“The Stock Market is a device to transfer money from the impatient to the patient.” – Warren Buffett
On our video last week, Eddie mentioned the above quote from Warren Buffett. Although I have heard it before, I think that this is extremely relevant to repeat as we seem to be back to a “normal” market, after the last few years of relative calm.
You may be thinking “relative calm?!?! What world is Ben living in?” While the world is constantly changing, the stock market finished 2021 with an historical lack of volatility. At it’s worst, the US stock market, measured by the S&P 500, was only down 5.2% off of it’s highs.
Take a minute and guess what you think the average peak-to-trough drawdown in a year is (since 1928). Remember, 2021 was 5.2%.
Do you have a guess?
The average annual peak-to-trough drop is 16.3% for the S&P 500. Another way to say that is that we expect that the broad US stock market to be down at some point each year around 16% from the highs. That is normal! This is where the impatient quote above really comes into focus. If you are nervous because of the drop in January (at it’s worst, S&P 500 was off 9.17% from it’s highs), just remember that January was normal. If you are short-term focused, the stock market is not the place for you.
What about the decades-long investor, the patient investor? Here
are a few charts that should put your mind a little at ease, courtesy of Dimensional Fund Advisors:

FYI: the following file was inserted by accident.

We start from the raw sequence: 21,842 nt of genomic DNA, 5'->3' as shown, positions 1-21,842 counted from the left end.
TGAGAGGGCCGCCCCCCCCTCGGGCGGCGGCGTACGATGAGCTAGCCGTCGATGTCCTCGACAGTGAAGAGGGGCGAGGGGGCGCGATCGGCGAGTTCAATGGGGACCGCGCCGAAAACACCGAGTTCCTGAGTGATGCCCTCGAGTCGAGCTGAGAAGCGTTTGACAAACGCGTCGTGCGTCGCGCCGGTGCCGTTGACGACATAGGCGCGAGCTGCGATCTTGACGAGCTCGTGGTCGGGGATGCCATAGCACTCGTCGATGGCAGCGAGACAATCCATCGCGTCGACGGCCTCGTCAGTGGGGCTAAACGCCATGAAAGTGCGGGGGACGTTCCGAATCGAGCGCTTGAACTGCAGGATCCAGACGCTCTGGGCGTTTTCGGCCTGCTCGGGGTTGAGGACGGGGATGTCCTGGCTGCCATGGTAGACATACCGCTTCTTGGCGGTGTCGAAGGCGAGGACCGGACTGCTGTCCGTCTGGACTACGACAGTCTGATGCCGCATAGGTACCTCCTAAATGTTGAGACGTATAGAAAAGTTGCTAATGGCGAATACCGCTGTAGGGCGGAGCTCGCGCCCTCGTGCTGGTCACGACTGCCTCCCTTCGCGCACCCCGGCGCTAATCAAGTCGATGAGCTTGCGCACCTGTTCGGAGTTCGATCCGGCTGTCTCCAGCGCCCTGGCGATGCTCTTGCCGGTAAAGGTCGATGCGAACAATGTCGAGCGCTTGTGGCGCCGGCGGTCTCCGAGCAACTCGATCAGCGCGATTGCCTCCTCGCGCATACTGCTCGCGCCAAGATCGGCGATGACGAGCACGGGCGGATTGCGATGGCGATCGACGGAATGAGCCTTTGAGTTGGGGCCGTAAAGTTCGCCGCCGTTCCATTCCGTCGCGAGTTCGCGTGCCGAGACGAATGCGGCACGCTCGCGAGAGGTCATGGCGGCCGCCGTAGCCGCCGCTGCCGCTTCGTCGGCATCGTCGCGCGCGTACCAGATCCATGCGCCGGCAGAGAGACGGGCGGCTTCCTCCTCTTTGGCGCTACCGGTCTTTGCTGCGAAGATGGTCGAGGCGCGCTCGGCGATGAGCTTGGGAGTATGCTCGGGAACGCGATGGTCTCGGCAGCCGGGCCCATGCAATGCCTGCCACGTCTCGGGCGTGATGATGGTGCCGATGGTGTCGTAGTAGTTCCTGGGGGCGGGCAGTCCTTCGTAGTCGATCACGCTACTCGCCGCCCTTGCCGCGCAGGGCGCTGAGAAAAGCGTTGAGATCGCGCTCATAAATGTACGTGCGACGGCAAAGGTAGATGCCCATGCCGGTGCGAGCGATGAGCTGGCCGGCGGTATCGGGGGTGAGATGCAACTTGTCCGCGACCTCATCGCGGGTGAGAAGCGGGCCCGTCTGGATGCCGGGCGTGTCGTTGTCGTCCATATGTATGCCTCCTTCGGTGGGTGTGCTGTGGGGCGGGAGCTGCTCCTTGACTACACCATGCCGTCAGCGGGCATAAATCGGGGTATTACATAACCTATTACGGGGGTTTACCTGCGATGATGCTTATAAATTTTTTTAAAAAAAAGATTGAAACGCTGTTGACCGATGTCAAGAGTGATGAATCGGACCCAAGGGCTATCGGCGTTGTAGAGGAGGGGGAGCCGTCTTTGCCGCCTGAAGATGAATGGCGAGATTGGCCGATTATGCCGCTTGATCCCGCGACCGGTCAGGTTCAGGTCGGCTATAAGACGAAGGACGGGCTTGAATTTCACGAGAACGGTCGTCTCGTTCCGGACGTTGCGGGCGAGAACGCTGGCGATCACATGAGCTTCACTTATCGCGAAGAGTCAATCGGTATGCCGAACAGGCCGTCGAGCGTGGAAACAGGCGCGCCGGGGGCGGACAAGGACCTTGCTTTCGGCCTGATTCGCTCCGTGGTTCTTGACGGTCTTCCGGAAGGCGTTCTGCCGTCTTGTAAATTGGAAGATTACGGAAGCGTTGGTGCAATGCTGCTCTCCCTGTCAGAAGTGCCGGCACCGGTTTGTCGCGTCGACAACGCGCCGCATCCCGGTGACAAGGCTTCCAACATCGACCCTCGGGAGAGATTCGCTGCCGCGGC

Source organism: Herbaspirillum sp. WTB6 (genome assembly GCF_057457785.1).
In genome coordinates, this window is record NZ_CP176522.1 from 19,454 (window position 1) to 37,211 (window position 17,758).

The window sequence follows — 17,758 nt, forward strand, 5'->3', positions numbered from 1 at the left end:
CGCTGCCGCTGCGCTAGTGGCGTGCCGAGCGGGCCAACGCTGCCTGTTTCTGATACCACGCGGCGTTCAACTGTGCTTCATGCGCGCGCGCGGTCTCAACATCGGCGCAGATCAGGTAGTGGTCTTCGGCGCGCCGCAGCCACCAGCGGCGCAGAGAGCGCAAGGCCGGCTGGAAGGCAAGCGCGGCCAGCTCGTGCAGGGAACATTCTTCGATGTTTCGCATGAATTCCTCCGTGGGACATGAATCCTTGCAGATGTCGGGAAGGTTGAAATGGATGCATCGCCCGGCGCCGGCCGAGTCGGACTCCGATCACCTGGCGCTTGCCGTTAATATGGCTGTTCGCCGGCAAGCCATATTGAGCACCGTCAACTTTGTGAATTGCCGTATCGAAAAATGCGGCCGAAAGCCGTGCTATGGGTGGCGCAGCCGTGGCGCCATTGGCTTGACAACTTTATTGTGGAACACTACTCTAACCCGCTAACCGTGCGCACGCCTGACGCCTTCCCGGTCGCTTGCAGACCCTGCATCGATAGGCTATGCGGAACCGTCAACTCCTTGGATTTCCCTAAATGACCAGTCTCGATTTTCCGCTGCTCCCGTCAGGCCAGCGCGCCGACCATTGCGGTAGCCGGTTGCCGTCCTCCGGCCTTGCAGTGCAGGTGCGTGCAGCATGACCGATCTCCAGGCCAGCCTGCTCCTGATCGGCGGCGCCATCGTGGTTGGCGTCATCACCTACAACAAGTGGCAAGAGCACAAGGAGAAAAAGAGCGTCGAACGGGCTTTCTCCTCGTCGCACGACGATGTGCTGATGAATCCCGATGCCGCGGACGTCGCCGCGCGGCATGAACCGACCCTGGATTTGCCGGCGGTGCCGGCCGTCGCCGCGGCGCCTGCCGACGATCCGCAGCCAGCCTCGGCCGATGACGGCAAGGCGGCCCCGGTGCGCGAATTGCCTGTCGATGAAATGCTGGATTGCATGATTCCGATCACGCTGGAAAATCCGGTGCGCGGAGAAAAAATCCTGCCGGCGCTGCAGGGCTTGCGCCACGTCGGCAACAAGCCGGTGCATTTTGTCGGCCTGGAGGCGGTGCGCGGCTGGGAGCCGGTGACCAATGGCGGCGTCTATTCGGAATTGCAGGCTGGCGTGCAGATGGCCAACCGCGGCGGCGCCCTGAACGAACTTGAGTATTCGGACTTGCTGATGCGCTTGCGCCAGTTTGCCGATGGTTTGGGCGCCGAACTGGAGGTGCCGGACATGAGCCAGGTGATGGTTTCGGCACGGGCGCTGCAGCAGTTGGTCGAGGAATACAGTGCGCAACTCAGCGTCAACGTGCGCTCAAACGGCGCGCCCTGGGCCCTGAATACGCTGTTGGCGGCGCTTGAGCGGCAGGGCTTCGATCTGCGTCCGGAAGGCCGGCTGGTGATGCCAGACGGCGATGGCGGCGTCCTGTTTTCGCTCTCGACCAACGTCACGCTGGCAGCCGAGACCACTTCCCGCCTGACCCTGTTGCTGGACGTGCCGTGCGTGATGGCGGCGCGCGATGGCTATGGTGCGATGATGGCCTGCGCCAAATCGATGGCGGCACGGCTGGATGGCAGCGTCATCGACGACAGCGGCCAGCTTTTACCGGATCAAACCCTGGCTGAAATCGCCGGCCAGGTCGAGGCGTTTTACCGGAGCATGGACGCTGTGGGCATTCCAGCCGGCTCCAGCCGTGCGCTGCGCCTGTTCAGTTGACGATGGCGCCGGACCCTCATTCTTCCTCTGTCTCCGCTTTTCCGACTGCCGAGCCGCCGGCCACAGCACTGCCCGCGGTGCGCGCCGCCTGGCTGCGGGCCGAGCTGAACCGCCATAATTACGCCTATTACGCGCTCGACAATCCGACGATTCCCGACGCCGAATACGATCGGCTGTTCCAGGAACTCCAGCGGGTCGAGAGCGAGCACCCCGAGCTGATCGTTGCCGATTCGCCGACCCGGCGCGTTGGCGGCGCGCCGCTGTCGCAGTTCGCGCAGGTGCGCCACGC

1) Stock Market vs. T-Bills (short-term bonds) over time
The stock market does better than short-term T-bills 70% of one year time periods historically. As you expand that out to 10-year time periods, the stock market performs better 86% of the time!
2) Most Recent 10-year Performance of Various Asset Classes
As of the end of 2021, you can see the short term returns (1-year) become more consistent across asset classes as you expand out to 5 – and 10- year numbers. (Note that the returns over 1 year are annualized)
3) Stock Market Returns after All-Time Highs
Again, as you can see, even after the stock market hits (then) all-time highs, it continues to hold up well 3 and 5 years out.
All this is to say, again, that the stock market rewards those that can stay invested and not panic through short-term volatility. We believe in investing for the long-run, rather than bet on short-term price movements. In the end, we are prepared to benefit from those that do not have a plan for weathering the normal stock market gyrations.